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Guerrilla warfare

Contra]] militia, 1987 Guerrilla warfare is a form of irregular warfare and refers to conflicts in which a small group of combatants including, but not limited to, armed civilians (or "irregulars") use military tactics, such as ambushes, sabotage, raids, the element of surprise, and extraordinary mobility to harass a larger and less-mobile traditional army, or strike a vulnerable target, and withdraw almost immediately.



The term means "little war" in Spanish, and the word, guerrilla, has been used to describe the concept since the 18th century, and perhaps earlier. A person who is a member of a guerrilla is a guerrillero.

The term guerrilla was used within the English language as early as 1809. The word was used to describe the fighters, and their tactics (e.g."the town was taken by the guerrillas"). However, in most languages guerrilla still denotes the specific style of warfare. The use of the diminutive evokes the differences in number, scale, and scope between the guerrilla army and the formal, professional army of the state.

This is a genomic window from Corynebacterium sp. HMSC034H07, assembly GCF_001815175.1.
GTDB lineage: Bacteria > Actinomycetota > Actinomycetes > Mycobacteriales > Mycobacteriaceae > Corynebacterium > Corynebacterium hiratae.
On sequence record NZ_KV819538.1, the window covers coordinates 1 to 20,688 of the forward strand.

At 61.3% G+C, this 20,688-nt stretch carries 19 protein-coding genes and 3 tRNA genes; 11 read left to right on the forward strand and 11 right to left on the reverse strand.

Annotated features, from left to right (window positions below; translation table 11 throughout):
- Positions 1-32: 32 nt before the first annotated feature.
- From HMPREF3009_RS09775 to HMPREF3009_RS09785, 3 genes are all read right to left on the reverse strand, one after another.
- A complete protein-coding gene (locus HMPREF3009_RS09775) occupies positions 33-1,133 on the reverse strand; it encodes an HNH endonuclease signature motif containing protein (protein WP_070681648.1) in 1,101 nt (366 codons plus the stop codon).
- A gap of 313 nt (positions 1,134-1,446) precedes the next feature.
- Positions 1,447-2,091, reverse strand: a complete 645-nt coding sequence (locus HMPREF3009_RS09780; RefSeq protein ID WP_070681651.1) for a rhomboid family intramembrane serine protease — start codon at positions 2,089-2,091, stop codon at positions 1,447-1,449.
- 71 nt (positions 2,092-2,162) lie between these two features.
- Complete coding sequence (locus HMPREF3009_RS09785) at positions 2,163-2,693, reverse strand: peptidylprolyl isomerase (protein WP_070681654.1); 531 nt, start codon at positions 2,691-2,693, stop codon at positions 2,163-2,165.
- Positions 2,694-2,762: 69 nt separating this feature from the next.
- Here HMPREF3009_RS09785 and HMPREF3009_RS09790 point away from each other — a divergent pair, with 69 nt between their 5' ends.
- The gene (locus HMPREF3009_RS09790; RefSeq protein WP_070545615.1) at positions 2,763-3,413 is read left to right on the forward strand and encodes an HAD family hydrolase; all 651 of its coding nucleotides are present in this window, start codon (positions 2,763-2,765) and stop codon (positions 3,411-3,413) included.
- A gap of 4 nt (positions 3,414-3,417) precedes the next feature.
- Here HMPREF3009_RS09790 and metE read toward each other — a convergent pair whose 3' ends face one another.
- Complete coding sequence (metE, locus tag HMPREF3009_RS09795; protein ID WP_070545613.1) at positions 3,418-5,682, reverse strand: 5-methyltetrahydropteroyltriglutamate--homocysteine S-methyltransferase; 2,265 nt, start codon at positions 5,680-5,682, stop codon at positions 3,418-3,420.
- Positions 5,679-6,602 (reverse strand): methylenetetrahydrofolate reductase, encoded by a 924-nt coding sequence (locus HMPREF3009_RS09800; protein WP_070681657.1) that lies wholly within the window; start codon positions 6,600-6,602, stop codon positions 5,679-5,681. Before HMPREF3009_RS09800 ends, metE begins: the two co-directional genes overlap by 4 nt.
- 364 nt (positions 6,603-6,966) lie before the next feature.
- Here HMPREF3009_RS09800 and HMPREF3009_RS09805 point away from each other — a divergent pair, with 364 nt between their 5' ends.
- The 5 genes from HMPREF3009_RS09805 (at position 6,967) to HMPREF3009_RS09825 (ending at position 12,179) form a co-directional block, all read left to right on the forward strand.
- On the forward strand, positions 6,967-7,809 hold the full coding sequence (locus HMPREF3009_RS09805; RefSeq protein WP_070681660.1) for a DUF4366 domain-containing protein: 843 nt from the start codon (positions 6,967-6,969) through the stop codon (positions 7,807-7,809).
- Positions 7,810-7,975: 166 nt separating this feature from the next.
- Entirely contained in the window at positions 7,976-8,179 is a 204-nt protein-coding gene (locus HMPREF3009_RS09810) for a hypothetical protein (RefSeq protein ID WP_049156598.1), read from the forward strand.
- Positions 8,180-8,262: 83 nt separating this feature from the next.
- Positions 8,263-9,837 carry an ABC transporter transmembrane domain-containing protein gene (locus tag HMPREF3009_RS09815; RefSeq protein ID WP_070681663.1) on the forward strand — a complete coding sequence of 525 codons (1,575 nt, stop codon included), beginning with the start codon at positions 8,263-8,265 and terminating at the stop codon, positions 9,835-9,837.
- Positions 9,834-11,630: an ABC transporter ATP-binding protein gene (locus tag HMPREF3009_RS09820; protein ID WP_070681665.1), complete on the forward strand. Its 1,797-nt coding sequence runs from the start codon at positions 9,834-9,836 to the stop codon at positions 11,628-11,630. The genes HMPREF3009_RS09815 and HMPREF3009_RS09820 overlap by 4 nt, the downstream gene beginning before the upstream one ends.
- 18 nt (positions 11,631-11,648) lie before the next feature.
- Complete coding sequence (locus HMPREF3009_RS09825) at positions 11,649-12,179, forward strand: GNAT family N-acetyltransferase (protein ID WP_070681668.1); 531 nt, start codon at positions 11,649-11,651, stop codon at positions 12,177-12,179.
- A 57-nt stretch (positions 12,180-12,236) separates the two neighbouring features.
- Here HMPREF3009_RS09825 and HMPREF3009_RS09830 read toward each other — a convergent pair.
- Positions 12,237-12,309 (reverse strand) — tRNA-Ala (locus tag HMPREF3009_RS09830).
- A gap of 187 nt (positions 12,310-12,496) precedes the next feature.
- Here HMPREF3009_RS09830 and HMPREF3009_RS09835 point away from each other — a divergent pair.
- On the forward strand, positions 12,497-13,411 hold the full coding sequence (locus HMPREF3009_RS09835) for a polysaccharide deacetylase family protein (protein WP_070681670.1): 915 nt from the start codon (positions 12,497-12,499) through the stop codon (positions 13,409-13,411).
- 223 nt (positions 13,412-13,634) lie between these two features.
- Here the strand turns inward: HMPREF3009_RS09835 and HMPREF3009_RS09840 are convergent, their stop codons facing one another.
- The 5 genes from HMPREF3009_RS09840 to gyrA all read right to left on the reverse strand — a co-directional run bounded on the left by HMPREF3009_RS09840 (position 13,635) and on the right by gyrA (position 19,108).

Strategy, tactics and organization

The Spanish resistance to the French invasion, June 1808 The strategy and tactics of guerrilla warfare tend to focus around the use of a small, mobile force competing against a larger, more unwieldy one.[1] The guerrilla focuses on organizing in small units, depending on the support of the local population, as well as taking advantage of terrain more accommodating of small units.

Tactically, the guerrilla army would avoid any confrontation with large units of enemy troops, but seek and eliminate small groups of soldiers to minimize losses and exhaust the opposing force. Not limiting their targets to personnel, enemy resources are also preferred targets. All of that is to weaken the enemy's strength, to cause the enemy eventually to be unable to prosecute the war any longer, and to force the enemy to withdraw.